The Tragedy Assistance Program for Survivors is a family, Joint Chiefs of Staff Chairman Army Gen. Martin E. Dempsey said at the organization’s annual Honor Guard Gala last night.
Dempsey provided the keynote address at the event, held in the National Building Museum here. Dempsey noted it was the fourth year he and his wife, Deanie, were invited to the TAPS gala.
TAPS, now in its 21st year, is a nonprofit national veterans service organization that offers peer-based emotional support, grief and trauma resources, casualty casework assistance and crisis intervention for military families.
Bonnie Carroll, who serves as TAPS president, founded the organization after her husband, Army Brig. Gen. Thomas C. Carroll, died in a military plane crash in 1992.
“It’s hard to find the right words to say about what you all mean to us,” Dempsey said to the attendees. He added that while he had arrived with prepared remarks, it was while listening to Carroll and other speakers that he heard “the constant reminder that this is a family.”
The chairman spoke of the strength and courage of TAPS survivors and how he admires the “strength and resilience of the families of the fallen.”
Turning to Carroll, Dempsey said that while she originated TAPS around her kitchen table, “It incredibly and profoundly still feels that way,” even amid last night’s massive venue with tall columns, television cameras, large TV screens and hundreds of people at the formal event.
Dempsey told Carroll she had “an incredible gift” to allow the TAPS survivors in such a large setting to feel as if they were still seated with her at her kitchen table 21 years ago.
Chairman Sings Folk Songs to Survivors
Calling the gala a celebration, Dempsey stepped up to a microphone with members of “The President's Own” U.S. Marine Band’s contemporary country music ensemble, Free Country, and singing lead vocals, he dedicated two Irish folk songs to TAPS survivors.
Dempsey said his first song, “Red is a Rose,” depicts “a reflection of loss.” The chairman and choral members followed up with “The Irish Pub,” bringing audience members to their feet to applaud.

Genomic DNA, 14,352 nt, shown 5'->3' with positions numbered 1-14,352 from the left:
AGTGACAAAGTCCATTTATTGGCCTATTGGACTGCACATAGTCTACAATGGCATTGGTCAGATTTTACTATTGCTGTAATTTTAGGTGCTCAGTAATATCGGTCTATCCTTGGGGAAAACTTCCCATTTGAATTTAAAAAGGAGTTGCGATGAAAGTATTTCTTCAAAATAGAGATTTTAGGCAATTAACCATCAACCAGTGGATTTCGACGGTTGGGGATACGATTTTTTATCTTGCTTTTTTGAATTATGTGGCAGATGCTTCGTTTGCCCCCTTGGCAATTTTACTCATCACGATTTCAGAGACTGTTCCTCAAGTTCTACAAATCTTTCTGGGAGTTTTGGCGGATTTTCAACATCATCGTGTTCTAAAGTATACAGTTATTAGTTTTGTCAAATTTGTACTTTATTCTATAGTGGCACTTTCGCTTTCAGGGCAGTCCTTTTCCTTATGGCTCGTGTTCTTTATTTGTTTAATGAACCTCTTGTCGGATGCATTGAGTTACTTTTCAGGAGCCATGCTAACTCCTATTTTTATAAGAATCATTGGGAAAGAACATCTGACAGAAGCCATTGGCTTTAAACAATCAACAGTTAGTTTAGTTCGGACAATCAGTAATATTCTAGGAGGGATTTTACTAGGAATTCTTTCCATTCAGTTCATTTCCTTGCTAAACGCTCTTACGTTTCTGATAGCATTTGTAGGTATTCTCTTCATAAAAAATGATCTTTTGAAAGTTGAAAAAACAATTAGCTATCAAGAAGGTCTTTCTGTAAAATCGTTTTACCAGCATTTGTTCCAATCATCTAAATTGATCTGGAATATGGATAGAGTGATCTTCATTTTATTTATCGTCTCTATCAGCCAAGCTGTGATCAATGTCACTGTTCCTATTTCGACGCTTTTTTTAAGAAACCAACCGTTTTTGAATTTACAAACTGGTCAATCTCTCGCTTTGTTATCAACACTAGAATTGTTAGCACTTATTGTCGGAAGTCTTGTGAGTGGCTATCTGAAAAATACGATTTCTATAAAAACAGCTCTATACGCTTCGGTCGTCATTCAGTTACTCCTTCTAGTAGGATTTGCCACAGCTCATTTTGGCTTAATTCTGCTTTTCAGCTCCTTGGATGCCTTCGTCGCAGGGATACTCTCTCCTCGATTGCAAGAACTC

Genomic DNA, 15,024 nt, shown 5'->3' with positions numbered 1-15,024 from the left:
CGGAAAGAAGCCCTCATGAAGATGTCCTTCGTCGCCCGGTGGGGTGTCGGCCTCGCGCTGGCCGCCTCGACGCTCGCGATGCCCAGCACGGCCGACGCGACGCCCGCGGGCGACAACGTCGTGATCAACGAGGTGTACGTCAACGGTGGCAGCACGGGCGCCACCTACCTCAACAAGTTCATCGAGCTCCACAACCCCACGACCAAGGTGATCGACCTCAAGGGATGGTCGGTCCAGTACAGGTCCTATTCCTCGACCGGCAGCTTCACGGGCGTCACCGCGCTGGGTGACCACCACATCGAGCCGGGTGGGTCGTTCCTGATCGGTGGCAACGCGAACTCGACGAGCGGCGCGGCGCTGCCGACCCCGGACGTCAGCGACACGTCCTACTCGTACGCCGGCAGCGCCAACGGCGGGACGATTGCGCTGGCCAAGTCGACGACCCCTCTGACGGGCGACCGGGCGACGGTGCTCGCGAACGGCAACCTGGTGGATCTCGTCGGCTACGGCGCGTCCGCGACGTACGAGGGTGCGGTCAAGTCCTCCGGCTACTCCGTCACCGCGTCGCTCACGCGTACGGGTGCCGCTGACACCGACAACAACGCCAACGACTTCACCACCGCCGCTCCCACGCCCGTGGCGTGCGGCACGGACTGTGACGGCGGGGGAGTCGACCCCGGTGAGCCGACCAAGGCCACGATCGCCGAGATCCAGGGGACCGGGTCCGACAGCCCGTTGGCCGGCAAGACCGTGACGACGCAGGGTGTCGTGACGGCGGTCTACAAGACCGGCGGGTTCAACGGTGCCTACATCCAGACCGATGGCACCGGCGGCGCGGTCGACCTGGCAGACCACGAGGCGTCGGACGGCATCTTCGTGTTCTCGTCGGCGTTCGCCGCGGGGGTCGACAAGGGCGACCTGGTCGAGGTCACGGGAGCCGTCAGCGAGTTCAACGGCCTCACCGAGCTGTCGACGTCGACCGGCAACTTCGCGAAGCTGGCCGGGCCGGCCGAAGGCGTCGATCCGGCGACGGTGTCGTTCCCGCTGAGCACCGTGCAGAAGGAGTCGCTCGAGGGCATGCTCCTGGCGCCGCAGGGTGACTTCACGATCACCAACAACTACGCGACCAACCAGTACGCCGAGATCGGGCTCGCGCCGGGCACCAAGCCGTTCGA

Naval Operations Chief Recognized by TAPS
Three people received TAPS awards at the gala.
Actor Eric Dane, who plays the lead role as a naval officer in the TV series “The Last Ship,” participated in the ceremony. An advocate of TAPS, Dane lost his Navy father in Vietnam when Dane was 7 years old.
Navy Adm. Jonathan W. Greenert, chief of naval operations, was honored with the TAPS Honor Guard Military Award. Navy Adm. Michelle J. Howard, the vice chief of naval operations, accepted the award for Greenert, who was unable to attend because of a loss in his family, she said.
Howard shared Greenert’s sentiments about TAPS with audience members.
“The TAPS family means everything to the chief of naval operations,” she said. “He appreciates how you take care of our sailors and their families.”
TAPS supported families after several crises, including the Washington Navy Yard attacks in September 2013, and the terrorist attacks on the United States on Sept. 11, 2001, Howard noted.
“You have taught us how to be strong … as we grieved, as we survived, as we lived after tragedy. You are part of our family and part of our lives,” she said.
“There are 50,000 men, women and children who stand at the top of a mountain, free, within themselves,” because of TAPS, Howard said.
The second honor, the TAPS Honor Guard Congressional Award, went to U.S. Rep. Rodney Frelinghuysen of New Jersey.
And Pat Bye, surviving mother of Coast Guard Petty Officer Jeffrey Svoboda, who died in 2010, was honored with the TAPS Honor Guard Senator Ted Stevens Leadership Award.
(Follow Terri Moon Cronk on Twitter: @MoonCronkDoD)